Using webfonts to insert characters or symbols in a website

Using webfonts to insert characters or symbols in a website—Or why is Opera screwing up my font stacks? Back in 2008, shortly after Apple started the new webfont revolution with the release of Safari 3.1, I wrote an article about how the webfont technology could be used to insert certain glyphs or vector objects like logos in a website. At this time this was more or less a proof of concept, because the browser support was still too poor. But now in 2012 this technique is ready to be used. Well, almost. (Opera, I am looking at you!)

In this article I am not gonna talk about the greatness of webfonts in general—the opportunity to pick any type style we want for our website; use scripts like Cherokee or the cuneiform alphabet which might not be available in any system font—or the possibility to use sets of vector pictograms instead of bitmap images. Even though closely related, this article is only about adding single characters to your existing text on a website. So why might this be necessary? Here are some examples …

Adding missing glyphs to a font

The character set of webfonts is often limited. And even the large system fonts like Arial or Lucida Grande can’t cover the whole Unicode range. New characters are added over time, but if a character has just been added to the Unicode (like the Indian rupee sign or the German Capital Sharp S), it can’t be available instantly on all computers and will probably never be on computers running older OS versions. So if you use such a character on a website, you never know, if your visitors will actually see the character. The browser might fall back to a system font, if it can find the character there, but it might also just show the .notdef sign instead.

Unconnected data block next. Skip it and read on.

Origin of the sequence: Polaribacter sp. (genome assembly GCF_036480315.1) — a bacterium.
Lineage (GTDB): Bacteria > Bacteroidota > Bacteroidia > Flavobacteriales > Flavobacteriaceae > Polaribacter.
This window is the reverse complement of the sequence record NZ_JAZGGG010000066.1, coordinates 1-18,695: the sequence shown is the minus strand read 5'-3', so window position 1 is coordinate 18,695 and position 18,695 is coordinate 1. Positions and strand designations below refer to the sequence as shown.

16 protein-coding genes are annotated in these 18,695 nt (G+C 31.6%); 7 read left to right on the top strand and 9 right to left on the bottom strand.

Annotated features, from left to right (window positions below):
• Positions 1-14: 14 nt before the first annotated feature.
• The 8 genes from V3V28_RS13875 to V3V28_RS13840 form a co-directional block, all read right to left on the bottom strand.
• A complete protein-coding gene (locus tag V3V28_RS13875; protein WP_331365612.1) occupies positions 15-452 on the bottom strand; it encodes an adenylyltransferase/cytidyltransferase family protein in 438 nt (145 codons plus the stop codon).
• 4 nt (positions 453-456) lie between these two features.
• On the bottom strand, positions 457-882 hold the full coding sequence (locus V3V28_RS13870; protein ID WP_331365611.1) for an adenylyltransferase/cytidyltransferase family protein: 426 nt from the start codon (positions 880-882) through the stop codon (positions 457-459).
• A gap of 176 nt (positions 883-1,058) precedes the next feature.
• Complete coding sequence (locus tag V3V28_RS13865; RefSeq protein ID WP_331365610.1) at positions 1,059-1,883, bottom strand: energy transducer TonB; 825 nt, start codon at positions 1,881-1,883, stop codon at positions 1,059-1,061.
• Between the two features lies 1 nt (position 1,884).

Luckily, this problem can be solved with the use of webfonts, even if you can’t change the webfonts itself, because the license doesn’t allow it or you can’t even access the font files because they are delivered by a webfont service like Typekit or Fontdeck.

Recently we updated the design template of and switched from Georgia to Droid Serif for our copy texts in the forums. The font is delivered by Google, but it doesn’t contain a Capital Sharp S, which is used quite frequently on our website. In the case of Droid Serif we could have downloaded the fonts and create a custom version, but that’s not even necessary.

(Injected Capital Sharp S for Droid Serif in use. Screenshot from Safari on OS X)

The only thing we need to change is the font stack! So we went ahead and created a font, which uses the same metrics as Droid Serif and only contains one single character—the Capital Sharp S. The fantastic @font-face Kit Generator from Fontsquirrel makes it very easy to create a cross-browser compatible set of webfont files from just one source font. The font is then loaded via @font-face …

@font-face {
font-family:'Droid SZ';
src:url('dssz.eot.eot?#iefix') format('embedded-opentype'),
url('dssz.eot.ttf') format('truetype');

… and used in the font stack behind the regular webfont:
font-family:'Droid Serif','Droid SZ', Georgia, serif;

When the browser can’t find a certain character in the used font, it should look for it in the other fonts of the font stack. So when someone uses a Capital Sharp S, it will just be taken from the single-character font. Since the Droid Serif font will only be used, when there is webfont support, the additional character will also only be used, when there is webfont support.